If you’re trying to get in touch with Patricia Lay-Dorsey, the first place to check is a protest happening in the city. Look for the white-haired woman whizzing past in a purple scooter with a camera draped around her neck.
The 74-year-old is an accomplished photographer. Her work was featured in Vogue Italia, CBS and The New York Times Lens Blog, but around Detroit, people know her as an activist and “Grandma Techno,” due to her regular attendance at the Movement Festival.
Before becoming a staple in Detroit’s photography scene, Lay-Dorsey was a social worker.
“It is the most amazing background to have,” she said. “If we only knew someone’s story, everything they do or say would make perfect sense. That is the training I got from social work.”
She had a studio in Greektown, an art degree from the College of Creative Studies and was exhibiting and teaching art in Detroit. The start of her love for photography was her daily online journal that she did for six years, never missing a day, she said.
“I’m just obsessed by it, and I don’t know if I’ll go to anything else,” she said. “I’m crazy about it. It’s just natural for me to take pictures wherever I am.”
Her love of photography merged with another of her passions: activism.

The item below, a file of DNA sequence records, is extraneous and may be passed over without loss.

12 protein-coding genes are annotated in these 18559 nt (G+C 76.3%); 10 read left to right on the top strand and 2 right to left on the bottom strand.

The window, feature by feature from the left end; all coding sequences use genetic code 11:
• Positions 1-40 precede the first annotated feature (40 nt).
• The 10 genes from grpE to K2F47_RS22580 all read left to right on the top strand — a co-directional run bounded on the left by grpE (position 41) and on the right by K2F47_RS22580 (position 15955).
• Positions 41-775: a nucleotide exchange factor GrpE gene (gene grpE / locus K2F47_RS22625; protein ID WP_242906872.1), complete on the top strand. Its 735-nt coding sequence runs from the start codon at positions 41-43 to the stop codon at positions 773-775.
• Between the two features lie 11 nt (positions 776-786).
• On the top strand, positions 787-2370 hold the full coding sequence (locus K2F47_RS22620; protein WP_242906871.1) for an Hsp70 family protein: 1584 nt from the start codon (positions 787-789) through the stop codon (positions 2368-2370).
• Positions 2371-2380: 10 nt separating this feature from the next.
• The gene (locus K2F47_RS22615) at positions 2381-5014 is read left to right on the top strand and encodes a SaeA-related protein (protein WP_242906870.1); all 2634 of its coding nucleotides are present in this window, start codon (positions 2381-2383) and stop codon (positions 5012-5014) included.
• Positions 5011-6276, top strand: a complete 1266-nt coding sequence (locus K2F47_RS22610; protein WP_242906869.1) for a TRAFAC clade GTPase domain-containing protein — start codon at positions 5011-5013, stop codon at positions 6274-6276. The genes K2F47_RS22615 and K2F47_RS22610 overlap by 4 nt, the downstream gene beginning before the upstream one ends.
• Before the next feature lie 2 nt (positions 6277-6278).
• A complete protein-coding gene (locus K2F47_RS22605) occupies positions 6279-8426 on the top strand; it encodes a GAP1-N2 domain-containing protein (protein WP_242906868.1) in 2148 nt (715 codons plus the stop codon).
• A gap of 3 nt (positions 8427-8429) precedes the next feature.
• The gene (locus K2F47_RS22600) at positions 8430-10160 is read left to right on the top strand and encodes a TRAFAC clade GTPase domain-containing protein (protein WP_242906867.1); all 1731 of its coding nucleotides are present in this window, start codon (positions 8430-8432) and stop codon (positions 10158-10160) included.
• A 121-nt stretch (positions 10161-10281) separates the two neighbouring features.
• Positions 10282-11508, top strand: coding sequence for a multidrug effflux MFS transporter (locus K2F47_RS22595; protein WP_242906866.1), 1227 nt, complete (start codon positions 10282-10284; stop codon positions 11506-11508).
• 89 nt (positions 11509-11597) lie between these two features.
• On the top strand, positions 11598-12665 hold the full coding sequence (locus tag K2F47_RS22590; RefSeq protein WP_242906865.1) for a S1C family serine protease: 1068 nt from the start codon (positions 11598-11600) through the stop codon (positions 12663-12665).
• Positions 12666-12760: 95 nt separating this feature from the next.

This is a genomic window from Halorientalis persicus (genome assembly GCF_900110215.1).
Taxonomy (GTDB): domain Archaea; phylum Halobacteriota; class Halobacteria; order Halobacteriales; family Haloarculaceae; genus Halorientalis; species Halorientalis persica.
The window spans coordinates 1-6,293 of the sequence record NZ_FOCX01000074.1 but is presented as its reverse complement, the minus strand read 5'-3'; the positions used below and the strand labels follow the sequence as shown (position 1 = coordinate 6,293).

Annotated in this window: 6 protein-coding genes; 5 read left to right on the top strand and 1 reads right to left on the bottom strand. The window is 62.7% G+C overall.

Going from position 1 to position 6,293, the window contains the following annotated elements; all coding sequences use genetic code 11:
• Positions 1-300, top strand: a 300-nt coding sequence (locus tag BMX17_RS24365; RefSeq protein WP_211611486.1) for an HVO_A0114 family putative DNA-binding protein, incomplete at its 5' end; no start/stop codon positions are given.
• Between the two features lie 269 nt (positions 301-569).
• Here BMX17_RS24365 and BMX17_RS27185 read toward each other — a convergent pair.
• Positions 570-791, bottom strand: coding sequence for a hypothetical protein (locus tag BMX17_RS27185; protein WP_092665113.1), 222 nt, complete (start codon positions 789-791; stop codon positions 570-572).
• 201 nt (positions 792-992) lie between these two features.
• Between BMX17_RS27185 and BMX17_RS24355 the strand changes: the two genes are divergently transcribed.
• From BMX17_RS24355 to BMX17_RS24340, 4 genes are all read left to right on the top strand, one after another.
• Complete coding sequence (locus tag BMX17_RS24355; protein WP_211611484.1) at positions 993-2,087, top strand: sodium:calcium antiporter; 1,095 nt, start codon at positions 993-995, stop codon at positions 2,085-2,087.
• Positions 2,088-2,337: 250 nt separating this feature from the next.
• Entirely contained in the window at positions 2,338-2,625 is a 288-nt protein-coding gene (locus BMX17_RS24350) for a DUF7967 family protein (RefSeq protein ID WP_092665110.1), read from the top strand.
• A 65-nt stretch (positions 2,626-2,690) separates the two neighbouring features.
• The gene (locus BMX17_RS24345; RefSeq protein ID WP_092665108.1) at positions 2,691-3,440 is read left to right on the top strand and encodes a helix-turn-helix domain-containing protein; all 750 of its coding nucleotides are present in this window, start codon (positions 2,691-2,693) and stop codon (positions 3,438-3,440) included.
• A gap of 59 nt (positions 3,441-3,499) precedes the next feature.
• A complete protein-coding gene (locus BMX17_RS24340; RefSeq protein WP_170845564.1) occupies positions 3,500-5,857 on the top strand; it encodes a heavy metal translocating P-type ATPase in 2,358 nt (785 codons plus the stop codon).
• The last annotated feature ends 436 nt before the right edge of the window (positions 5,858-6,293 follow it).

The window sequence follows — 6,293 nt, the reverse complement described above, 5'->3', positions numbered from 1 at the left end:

“When you try to talk to people about [their] views—about war or racism or Donald Trump or whatever [is] confrontational—I find that if I start talking in a certain way, they pull down their defense right away.”
“We don’t listen to the words that we say to each other. However, art in all media whether it is dance, music, photography or performance art is what gets under people’s skin, before they can even realize what has happened.”
“That is why I believe it is the most effective way to get your point that make people open up to you and what you say,” she said. “Even if they turn away, they see it and it plants a seed.”
One protest that has left a deep impact on her is the Occupy Detroit movement in 2011, the local branch of the national movement Occupy Wall Street.
“What I saw, in my view,” she said, “was totally historic.”
Many kids from the suburbs, with no experience in activism [were coming out.] The diversity in that group in terms of age, economic social backgrounds [and] race worked it out so well. I was determined to document.”
She planned to photograph the movement for another series, but after spending eight hours with the protestors she was hooked and stayed for an additional six weeks.
One of her most lauded pieces of work is the 2013 book of self-portraits titled “Falling into Place,” which offers a highly intimate view into her life. She writes on her website that the book was meant to confront her own shame on aging and living with a disability.
Lay-Dorsey is an accomplished photographer and activist, and to the younger generation, she has a message: “You are not our future. Too many older peoples say ‘You are our future.’ You are our present. So claim that and take responsibility for it and use everything you have for the benefit of the world.”